The bad thing about drooping is it can mean too much water, or it can mean too little water. Perhaps get a moisture meter with a probe and test moisture down in the root zone. Sometimes new plants have top growth that is large relative to the root development, and when placed in the ground transpiration simply exceeds the plant's capacity to absorb water. In such a case, it is good to remove some of the top growth until the roots develop more and catch up. Some plants just can't handle late afternoon sun, and will droop regardless. In that case, move the plant so that it avoids the hot afternoon exposure. Of course, there is always the possibility that your plant just perks up after a few days, but with this plant, the problem seems to be persisting too long.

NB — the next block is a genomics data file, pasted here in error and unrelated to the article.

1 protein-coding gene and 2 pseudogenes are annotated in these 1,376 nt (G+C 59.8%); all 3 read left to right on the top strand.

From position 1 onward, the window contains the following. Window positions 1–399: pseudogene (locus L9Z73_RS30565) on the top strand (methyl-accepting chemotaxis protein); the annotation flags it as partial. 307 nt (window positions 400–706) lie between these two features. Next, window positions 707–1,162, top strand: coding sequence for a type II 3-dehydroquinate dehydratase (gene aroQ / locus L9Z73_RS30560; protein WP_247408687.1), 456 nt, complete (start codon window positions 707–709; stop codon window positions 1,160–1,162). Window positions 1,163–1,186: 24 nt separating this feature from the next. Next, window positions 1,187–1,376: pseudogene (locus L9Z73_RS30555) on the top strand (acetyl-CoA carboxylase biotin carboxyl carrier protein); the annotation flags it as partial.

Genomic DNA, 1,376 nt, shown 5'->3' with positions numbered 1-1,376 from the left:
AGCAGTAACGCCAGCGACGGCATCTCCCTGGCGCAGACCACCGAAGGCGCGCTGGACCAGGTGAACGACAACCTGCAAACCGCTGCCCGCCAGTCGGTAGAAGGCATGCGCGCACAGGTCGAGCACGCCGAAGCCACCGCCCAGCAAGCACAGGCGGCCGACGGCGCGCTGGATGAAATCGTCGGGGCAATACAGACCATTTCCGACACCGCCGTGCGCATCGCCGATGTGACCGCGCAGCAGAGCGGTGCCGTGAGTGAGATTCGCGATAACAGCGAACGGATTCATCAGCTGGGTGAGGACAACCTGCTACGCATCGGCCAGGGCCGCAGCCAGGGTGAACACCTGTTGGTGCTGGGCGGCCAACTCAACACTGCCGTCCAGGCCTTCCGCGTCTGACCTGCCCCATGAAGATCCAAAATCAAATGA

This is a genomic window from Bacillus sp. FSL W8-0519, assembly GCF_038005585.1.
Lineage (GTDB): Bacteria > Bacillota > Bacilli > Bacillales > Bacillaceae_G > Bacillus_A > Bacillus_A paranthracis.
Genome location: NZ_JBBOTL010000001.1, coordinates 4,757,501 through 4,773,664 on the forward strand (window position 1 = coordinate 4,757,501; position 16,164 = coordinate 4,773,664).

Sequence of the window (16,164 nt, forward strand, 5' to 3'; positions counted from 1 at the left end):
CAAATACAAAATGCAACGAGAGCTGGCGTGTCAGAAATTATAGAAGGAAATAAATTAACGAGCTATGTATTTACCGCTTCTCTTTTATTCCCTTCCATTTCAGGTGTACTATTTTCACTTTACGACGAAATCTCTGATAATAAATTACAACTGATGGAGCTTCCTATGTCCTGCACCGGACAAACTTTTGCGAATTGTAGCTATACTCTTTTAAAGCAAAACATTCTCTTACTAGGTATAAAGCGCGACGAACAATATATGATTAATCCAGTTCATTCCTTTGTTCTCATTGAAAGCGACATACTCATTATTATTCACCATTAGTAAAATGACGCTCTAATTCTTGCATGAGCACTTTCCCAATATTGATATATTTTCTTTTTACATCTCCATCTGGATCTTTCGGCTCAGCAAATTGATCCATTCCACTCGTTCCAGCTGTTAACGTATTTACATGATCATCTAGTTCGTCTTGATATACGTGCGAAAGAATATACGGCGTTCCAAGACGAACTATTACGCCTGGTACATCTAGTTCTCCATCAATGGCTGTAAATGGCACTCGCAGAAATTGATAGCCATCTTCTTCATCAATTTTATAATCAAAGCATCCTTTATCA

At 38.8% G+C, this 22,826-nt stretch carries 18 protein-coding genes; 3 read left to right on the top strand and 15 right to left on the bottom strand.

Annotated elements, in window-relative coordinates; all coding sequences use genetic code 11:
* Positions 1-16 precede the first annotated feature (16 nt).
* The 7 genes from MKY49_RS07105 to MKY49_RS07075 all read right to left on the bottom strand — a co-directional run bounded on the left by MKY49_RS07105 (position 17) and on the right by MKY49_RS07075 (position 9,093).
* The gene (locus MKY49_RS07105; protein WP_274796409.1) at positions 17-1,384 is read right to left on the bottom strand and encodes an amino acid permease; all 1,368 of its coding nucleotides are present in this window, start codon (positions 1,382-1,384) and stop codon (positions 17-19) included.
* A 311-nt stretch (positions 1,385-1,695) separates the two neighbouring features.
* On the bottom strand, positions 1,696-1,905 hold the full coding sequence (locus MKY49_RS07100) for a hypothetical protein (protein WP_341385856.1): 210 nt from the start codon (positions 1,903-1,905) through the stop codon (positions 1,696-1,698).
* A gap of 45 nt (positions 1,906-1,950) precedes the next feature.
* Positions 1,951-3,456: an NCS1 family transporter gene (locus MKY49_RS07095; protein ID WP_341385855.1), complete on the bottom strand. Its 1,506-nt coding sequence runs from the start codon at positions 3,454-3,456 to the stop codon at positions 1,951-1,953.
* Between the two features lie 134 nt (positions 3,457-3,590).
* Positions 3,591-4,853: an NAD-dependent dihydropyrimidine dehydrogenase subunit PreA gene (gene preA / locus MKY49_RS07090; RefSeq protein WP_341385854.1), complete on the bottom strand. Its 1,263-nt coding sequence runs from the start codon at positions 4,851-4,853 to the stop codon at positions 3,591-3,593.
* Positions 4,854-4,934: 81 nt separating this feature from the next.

If the plant was mine, I would lift it. Would assess root condition. And would put it back into a container, giving the plant morning only sun until it perks back up. Then would try to find a better location before putting it back in the ground. Oh, would also trim off that flower or seed ball, as would have to be taking quite a bit of energy from such a young plant.
Eclectic gardening style, drawing from 45 years of interest and experience. Mostly plant in raised beds and containers primarily using intensive gardening techniques.